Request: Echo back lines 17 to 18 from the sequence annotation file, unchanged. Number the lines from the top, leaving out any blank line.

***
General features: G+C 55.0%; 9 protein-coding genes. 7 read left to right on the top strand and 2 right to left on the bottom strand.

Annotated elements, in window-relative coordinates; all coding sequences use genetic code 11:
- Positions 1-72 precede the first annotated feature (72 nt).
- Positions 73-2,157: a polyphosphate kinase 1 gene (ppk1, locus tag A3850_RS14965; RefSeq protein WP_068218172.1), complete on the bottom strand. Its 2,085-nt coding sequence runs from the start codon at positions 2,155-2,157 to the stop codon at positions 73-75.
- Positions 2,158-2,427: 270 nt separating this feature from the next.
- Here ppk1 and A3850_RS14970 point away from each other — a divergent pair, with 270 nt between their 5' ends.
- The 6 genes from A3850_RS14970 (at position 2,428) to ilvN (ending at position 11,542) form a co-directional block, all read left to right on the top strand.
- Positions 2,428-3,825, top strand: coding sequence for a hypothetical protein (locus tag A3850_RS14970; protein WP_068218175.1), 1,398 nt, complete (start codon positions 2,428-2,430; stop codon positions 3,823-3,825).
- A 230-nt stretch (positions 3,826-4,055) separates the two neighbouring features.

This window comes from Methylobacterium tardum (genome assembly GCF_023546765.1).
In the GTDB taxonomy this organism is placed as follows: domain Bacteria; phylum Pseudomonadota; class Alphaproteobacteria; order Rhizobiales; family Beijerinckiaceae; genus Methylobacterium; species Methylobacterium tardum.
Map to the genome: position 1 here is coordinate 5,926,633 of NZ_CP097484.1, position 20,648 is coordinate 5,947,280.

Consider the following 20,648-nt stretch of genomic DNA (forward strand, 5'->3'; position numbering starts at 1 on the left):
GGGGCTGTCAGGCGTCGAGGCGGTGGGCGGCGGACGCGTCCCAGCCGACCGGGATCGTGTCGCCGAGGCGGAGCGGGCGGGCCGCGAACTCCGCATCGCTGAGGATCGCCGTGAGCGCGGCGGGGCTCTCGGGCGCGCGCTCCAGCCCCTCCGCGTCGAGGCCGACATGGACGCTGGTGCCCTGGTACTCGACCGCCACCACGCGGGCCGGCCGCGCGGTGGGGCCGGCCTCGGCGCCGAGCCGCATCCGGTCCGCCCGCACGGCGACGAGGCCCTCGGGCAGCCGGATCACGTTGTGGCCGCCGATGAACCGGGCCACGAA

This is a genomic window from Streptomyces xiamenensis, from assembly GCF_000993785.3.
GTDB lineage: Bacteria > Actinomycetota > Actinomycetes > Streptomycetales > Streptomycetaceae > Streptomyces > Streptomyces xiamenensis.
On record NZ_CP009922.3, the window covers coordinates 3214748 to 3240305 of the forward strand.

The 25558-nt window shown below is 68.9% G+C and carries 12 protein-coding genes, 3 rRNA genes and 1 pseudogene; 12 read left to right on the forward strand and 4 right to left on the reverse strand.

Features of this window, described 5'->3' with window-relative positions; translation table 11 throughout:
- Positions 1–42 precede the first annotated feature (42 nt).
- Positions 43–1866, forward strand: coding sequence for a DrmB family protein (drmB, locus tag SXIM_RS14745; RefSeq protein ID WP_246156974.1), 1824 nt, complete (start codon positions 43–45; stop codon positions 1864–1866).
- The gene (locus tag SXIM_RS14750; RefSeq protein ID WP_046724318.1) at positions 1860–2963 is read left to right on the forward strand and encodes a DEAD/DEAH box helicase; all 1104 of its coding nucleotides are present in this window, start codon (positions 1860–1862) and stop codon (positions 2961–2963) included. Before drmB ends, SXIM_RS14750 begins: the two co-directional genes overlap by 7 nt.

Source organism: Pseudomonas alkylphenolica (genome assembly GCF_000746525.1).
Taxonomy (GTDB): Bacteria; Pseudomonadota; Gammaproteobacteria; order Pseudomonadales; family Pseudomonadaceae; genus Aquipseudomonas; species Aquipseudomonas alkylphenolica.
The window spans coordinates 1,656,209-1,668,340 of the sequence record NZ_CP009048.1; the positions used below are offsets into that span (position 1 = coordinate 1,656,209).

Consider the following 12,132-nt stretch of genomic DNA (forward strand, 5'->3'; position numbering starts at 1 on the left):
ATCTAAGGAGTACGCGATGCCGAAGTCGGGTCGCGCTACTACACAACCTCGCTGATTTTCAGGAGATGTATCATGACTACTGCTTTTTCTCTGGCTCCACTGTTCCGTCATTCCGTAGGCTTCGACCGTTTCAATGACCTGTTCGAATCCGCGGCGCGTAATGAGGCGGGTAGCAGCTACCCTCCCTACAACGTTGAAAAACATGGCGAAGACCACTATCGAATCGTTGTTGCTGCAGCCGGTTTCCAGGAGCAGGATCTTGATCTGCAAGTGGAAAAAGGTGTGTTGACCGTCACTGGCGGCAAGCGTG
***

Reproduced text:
On record NZ_CP009922.3, the window covers coordinates 3214748 to 3240305 of the forward strand.

The 25558-nt window shown below is 68.9% G+C and carries 12 protein-coding genes, 3 rRNA genes and 1 pseudogene; 12 read left to right on the forward strand and 4 right to left on the reverse strand.